'Gruelling but immensely rewarding'

Robert Bor on the role of a psychologist working in critical care medical settings during the Covid-19 pandemic.

I have worked at the Royal Free Hospital NHS Foundation Trust in acute medicine for most of my career as a clinical psychologist. Covid-19 has, of course, changed the focus and tempo of work for me and many of my fellow psychologists both in the hospital and around the UK. While remote consultations are now well established in health care generally and in mental health specifically, virtually all of my work in an acute medical setting remains face to face. It is difficult to think how it could be done otherwise. 

Psychologists have consulted in ICU’s (Intensive Care Units), Acute Medical Settings and ED’s (Emergency Departments) for years, but the wide range of medical problems seen and pace of work has differed markedly from the challenge of Covid-19. We now see almost exclusively large numbers of adult patients brought to ED’s in ambulances presenting with severe respiratory problems. The majority of the general hospital is now devoted to Covid-19 care. Irrespective of the teams, units or services with which we as psychologists consult, the issues and challenges are broadly the same.  

I have worked to initiate and forge collaborative relationships with many healthcare teams. Some will have been used to having a psychologist as part of the service. For others, our role and presence will be entirely new. As most patients in hospital will be very unwell with respiratory problems, and a sizeable number will be intubated (and therefore unconscious or receiving oxygen), face to face patient consultations are rare. Almost all of my ward work focuses on direct or indirect staff support. This takes several forms.  

Being physically present on a ward is a powerful way to convey support. It may take several visits before colleagues recognise you and come to chat with you about patients or their own stress, whether it comes from their professional work or challenges at home. I have spent hours at ward rounds and lending a hand with ward staff, and it is not until several weeks or longer have passed that people then approach you seeking support. Many are tired, upset and at times traumatised by what they encounter at work and also have concerns about the wellbeing of their families.  

Everyone will now be aware that visits to hospital to support a loved one are severely restricted, and therefore stress levels in families who have a loved one in hospital may be very high. Psychologists have an important role in updating loved ones at home on behalf of ward staff so that they can carry on their important duties. It also takes time and is a cost in terms of resources for a nurse or doctor to change out of the PPE (personal protective equipment) to leave a Covid-19 secure area, and to then pick up the phone and call a relative. We use walkie talkies to share the information that is then passed onto relatives. 

There is a third area which I have become involved in. I have offered night shift support on our ICU. Of course, I have no medical training and therefore cannot carry out the functions of a highly trained anaesthetist or ICU Nurse. I have worked under their direct supervision to prone (turn over) intubated patients, pass to them pieces of equipment, record vital signs and on one occasion helped to clear a patient’s airway as the anaesthetist struggled to attach a canula. It has been a steep and momentous learning curve. The most psychologically focused part of the experience has been sitting and having a coffee with medical and nursing colleagues during our breaks. Conversation soon turns to the topic of stress, trauma and fatigue. Taking off PPE reminded me how my vision and hearing had been impacted whilst on the ward.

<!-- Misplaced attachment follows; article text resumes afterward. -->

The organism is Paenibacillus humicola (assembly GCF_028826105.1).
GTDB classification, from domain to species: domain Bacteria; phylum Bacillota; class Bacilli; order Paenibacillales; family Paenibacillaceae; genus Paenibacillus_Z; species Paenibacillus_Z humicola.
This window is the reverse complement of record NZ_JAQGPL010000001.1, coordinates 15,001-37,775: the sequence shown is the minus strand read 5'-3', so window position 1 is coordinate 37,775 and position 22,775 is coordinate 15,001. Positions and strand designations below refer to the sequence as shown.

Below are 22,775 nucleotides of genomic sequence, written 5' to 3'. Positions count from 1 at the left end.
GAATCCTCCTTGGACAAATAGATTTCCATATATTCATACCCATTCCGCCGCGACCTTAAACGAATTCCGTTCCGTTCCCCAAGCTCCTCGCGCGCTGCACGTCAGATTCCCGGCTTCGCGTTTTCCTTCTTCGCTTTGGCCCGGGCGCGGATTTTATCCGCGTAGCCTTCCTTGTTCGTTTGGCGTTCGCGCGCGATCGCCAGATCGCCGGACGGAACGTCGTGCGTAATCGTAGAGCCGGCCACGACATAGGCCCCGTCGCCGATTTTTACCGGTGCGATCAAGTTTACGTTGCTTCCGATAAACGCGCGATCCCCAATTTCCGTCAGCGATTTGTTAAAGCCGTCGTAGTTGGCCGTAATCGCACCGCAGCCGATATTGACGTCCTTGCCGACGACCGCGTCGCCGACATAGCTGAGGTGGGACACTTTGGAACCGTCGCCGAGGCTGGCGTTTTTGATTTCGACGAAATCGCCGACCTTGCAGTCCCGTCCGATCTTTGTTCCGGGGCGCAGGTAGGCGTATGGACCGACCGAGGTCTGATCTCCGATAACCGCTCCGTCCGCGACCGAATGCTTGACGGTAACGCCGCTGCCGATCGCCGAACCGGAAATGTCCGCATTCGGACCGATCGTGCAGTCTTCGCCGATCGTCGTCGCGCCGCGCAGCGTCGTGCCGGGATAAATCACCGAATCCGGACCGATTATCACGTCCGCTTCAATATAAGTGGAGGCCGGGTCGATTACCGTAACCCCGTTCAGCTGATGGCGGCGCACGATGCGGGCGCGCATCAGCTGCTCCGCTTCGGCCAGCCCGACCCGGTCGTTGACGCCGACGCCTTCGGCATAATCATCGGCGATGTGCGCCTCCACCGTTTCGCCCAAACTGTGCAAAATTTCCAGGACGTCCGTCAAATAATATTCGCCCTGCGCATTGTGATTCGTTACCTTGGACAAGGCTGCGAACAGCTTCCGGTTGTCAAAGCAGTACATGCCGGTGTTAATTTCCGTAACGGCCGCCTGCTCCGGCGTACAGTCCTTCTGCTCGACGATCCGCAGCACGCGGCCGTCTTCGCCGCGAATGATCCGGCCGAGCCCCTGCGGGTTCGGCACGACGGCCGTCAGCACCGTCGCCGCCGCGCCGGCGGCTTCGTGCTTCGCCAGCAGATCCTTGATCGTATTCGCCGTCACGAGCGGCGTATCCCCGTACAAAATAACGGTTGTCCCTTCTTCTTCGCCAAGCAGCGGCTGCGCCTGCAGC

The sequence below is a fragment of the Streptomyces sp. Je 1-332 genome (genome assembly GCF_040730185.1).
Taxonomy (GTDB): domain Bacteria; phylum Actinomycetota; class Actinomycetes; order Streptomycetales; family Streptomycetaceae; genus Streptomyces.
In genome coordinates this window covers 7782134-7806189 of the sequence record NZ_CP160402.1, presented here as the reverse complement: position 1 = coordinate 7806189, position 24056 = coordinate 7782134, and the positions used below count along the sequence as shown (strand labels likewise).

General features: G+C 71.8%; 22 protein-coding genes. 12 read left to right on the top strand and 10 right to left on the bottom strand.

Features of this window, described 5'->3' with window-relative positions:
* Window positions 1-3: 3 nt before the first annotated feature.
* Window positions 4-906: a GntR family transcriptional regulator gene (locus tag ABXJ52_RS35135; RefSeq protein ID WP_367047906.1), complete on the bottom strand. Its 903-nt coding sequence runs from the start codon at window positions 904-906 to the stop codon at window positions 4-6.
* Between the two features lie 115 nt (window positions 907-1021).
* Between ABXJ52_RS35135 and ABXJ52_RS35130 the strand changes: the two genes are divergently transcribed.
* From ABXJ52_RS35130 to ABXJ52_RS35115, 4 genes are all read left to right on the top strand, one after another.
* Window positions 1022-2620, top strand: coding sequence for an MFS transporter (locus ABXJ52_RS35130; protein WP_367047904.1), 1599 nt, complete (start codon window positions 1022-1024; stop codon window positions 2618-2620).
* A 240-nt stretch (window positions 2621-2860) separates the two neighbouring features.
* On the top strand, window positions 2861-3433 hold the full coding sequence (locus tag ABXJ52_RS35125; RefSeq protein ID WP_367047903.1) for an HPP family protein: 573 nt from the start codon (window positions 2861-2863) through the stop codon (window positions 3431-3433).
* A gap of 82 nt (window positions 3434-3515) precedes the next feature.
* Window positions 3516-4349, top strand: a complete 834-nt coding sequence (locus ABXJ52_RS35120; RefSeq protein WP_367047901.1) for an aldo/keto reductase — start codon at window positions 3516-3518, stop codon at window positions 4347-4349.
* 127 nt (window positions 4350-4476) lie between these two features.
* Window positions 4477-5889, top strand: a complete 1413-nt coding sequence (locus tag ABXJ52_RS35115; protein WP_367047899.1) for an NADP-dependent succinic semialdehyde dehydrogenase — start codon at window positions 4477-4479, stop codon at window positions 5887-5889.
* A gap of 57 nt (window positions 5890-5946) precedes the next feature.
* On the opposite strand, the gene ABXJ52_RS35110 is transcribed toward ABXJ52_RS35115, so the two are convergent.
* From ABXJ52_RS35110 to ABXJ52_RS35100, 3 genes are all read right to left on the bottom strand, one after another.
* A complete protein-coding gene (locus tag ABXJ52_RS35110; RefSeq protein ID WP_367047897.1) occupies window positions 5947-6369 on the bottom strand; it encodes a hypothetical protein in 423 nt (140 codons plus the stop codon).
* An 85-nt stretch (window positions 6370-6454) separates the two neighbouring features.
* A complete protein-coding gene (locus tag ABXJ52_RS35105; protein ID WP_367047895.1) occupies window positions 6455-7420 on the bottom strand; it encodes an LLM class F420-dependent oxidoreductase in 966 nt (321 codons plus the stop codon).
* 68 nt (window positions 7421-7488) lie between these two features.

I know being in hospital is but one part of their illness journey and for those who recover; they will need the expertise of a multidisciplinary team which includes a psychologist in their recovery.  

I learned about collaborative care in acute medicine when I spent time with my friend and colleague Professor Susan McDaniel (past president of the American Psychological Association) at the University of Rochester in upstate New York during a sabbatical many years ago. The most important things I took away from that were: 

 

- Be physically present; colleagues will engage with you only if they see you 

- Don’t be precious as a psychologist; offer to help on the ward 

- Bide your time; collaborative relationships take time to form 

- Learn medical acronyms; the language may seem alienating and obscure at times  
- Be humble in the presence of nursing and medical colleagues: there is a tremendous amount to learn 

- Illness mostly affects an individual, but don’t leave out the family from treatment and care 

 

It is gruelling but immensely rewarding to work in acute medicine at this time and presents a striking opportunity to bring more psychologists in acute medical settings such as the ED ICU. 

 

Lead Consultant Clinical, Counselling & Health Psychologist and Aviation Psychologist 

Royal Free Hampstead NHS Foundation Trust

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